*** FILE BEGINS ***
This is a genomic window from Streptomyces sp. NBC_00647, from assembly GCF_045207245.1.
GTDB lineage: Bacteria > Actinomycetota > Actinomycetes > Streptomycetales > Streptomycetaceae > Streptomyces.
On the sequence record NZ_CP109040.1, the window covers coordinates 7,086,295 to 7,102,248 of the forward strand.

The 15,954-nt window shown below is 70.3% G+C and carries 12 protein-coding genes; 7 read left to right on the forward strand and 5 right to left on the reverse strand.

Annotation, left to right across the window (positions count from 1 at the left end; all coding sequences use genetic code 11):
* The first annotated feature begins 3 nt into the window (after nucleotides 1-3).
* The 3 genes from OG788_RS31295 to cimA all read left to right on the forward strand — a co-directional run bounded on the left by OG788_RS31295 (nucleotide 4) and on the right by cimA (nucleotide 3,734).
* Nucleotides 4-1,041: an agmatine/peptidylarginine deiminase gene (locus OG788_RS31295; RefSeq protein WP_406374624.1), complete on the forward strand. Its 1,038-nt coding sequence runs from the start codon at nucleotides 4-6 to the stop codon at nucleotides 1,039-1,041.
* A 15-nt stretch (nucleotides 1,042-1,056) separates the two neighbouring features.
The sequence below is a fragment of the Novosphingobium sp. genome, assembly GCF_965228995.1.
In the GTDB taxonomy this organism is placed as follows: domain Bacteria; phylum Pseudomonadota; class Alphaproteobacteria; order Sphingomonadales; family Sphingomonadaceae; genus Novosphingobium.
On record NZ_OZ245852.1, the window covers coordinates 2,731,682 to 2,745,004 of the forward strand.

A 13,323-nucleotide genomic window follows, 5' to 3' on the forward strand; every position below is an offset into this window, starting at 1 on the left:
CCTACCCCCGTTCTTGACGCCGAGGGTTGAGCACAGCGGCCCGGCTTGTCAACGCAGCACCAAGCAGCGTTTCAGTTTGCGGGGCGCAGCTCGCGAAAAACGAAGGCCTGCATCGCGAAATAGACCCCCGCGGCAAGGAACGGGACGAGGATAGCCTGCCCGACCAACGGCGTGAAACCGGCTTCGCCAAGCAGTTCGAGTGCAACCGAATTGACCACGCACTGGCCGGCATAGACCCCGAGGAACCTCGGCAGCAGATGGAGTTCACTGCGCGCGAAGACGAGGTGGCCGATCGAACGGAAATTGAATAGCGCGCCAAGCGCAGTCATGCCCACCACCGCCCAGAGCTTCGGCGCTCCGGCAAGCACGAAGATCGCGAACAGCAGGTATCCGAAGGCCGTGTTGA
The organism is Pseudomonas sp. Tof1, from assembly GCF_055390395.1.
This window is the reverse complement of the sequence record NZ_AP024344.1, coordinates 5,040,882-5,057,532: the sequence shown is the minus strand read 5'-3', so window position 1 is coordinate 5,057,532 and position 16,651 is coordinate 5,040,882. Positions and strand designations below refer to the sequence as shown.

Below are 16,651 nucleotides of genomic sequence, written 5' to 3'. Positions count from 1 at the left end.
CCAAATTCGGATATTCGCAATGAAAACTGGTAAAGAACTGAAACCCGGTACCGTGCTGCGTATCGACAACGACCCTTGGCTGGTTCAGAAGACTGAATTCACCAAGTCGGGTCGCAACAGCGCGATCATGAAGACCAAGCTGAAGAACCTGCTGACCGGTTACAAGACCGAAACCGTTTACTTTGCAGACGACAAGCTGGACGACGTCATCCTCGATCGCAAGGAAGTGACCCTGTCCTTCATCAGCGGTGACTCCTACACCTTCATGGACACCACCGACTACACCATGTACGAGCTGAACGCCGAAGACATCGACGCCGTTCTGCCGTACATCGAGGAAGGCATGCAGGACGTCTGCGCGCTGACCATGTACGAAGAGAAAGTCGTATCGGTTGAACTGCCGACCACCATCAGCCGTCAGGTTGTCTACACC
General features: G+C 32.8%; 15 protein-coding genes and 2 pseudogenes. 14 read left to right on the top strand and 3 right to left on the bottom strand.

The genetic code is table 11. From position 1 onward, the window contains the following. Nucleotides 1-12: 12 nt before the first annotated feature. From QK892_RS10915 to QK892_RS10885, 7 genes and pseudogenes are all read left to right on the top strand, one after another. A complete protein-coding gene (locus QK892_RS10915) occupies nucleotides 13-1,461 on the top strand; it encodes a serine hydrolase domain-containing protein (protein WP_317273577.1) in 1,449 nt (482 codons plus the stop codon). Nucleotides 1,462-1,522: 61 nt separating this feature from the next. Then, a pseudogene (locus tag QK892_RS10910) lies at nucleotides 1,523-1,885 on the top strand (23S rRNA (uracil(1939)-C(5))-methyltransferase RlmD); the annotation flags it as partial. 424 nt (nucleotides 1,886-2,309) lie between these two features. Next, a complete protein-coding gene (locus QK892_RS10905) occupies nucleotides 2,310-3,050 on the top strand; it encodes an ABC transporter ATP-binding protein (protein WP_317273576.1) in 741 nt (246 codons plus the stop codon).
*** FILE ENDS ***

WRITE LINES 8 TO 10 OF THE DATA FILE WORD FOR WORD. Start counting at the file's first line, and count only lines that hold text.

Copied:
* Nucleotides 4-1,041: an agmatine/peptidylarginine deiminase gene (locus OG788_RS31295; RefSeq protein WP_406374624.1), complete on the forward strand. Its 1,038-nt coding sequence runs from the start codon at nucleotides 4-6 to the stop codon at nucleotides 1,039-1,041.
* A 15-nt stretch (nucleotides 1,042-1,056) separates the two neighbouring features.
The sequence below is a fragment of the Novosphingobium sp. genome, assembly GCF_965228995.1.